Macro Analysis /
Pakistan

June 2019: Big decline in the KSE-100 extends the downturn

    Saad Ali
    Saad Ali

    Head of Research

    Raza Jafri
    Raza Jafri

    Executive Director, Research

    Intermarket Securities
    1 July 2019
    • The KSE-100 declined steeply by 6% in June, to close FY19 and 1H19 down by 19% and 9%, respectively. Although the Index had a strong start to the year, gaining 10% in January alone, it has closed lower in each of the following five months, it’s longest ever losing streak. Local mutual funds remained net sellers in June, while FPI also recorded an outflow of US$5mn (foreigners are net buyers in 1H19).   
    • The market has been led lower by a weak macroeconomic backdrop that has necessitated a greater-than-expected adjustment to interest and exchange rates. A prolonged delay in securing an IMF program has not helped. Key events during the month included: (i) the FY20 Budget, (ii) Pakistan remaining on the FATF watch list (final decision due in October) and (ii) MSCI not putting Pakistan on watch for downgrade to FM (against expectations).
    • We do not rule out further downside in the KSE-100 in the near-term, owing to the possibility of higher interest rates and the lack of positive triggers. That said, the Index is now trading at a forward P/E of 6x, which is a cross-cycle low and supports a buy-on-dips stance. Our top picks are UBL, HUBC, OGDC, EFERT and PSO. 

    Low investor confidence leads to steep losses…

    The KSE-100 shed 6% in June, extending a losing streak into its fifth consecutive month. As a result, the Index closed out FY19 with a 19% decline and 1H19 with a 9% decline. June’s decline was broad-based with all sectors closing in the red. This was partly due to low investor confidence, reflected by daily traded value of US$46mn (flattish mom and down 35%yoy). Key events during Jun’19 included: (i) the FY20 Budget which was largely punitive on individual sectors but supportive of a better tax culture, (ii) Pakistan failing to meet FATF checkpoints (final decision due in October), (iii) MSCI not putting Pakistan on watch for potential downgrade to FM (against expectations) and (iv) Pakistan securing bilateral assistance from Qatar. Fresh PKR weakness was also a key talking point in the outgoing month.  

    …sparked by multiple negative triggers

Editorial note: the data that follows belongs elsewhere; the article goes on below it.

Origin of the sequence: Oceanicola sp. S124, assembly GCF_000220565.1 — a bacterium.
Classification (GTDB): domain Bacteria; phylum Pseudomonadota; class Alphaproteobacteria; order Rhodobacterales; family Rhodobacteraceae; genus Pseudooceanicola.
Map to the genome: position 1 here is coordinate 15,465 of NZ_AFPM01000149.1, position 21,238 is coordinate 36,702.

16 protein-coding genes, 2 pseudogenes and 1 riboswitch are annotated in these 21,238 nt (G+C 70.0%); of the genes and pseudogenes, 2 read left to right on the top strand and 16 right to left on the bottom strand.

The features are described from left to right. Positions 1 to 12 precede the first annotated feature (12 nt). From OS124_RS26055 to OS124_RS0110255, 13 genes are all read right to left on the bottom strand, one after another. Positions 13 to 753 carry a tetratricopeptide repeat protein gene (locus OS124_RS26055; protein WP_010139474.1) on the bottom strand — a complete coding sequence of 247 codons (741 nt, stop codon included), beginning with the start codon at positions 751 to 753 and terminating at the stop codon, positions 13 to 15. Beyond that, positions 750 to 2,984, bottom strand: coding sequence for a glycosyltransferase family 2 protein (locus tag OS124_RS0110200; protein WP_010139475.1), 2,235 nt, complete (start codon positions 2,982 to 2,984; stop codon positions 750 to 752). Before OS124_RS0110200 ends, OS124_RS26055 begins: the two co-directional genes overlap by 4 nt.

In Jun’19, Pakistani authorities instated measures to comply with the IMF’s “prior conditions” following the staff-level agreement in May’19. This has been most visible in interest rates more closely tracking inflation outlook and the PKR shifting to a “market based” regime. As a result, interest rates could continue increasing given that June saw fresh 7%+ depreciation in the PKR, which will add on to inflationary pressures. The FY20 Federal Budget was also laden with removal of tax concessions and was followed by 30-190% increase in gas tariff and PKR1.5/kwh hike in power tariff. As a result, the prolonged tough period faced by the Pakistan market can potentially extend across the next few months, in our view.

    Corporate developments

    Major corporate developments included: (i) local OEMs increasing car prices by 15% on average (inclusive of FED), (ii) a PKR50/bag increase in cement prices, (iii) removal of zero-rating (local sales) for the textile sector  and (iv) intimation that SEARL will explore the feasibility of potentially investing in/acquiring the operations of OBS Pakistan (Pvt.) Ltd.  

    Interplay of weak confidence and cheap valuations

    We estimate that the Pakistan market trades at a 2020f P/E of 6x, which is a cross-cycle low. That said, investor confidence is weak and could potentially drag the Index lower to test the year-to-date low of 33,167pts (closing basis), particularly if interest rates rise quicker than expected in the monetary policy due later this month. Key checkpoints in July include: (i) likely approval by the IMF Executive Board for Pakistan’s request for a 3yr US$6bn EFF program, and (ii) clarity on the government’s plans to rebuild Fx reserves via privatizations and telecom license renewals. We retain our buy-on-dips stance where our top picks are UBL, HUBC, OGDC, EFERT and PSO.

    Risks: (i) Greater macro adjustments hereon, (ii) political/security concerns, and (iii) worsening outlook for earnings growth.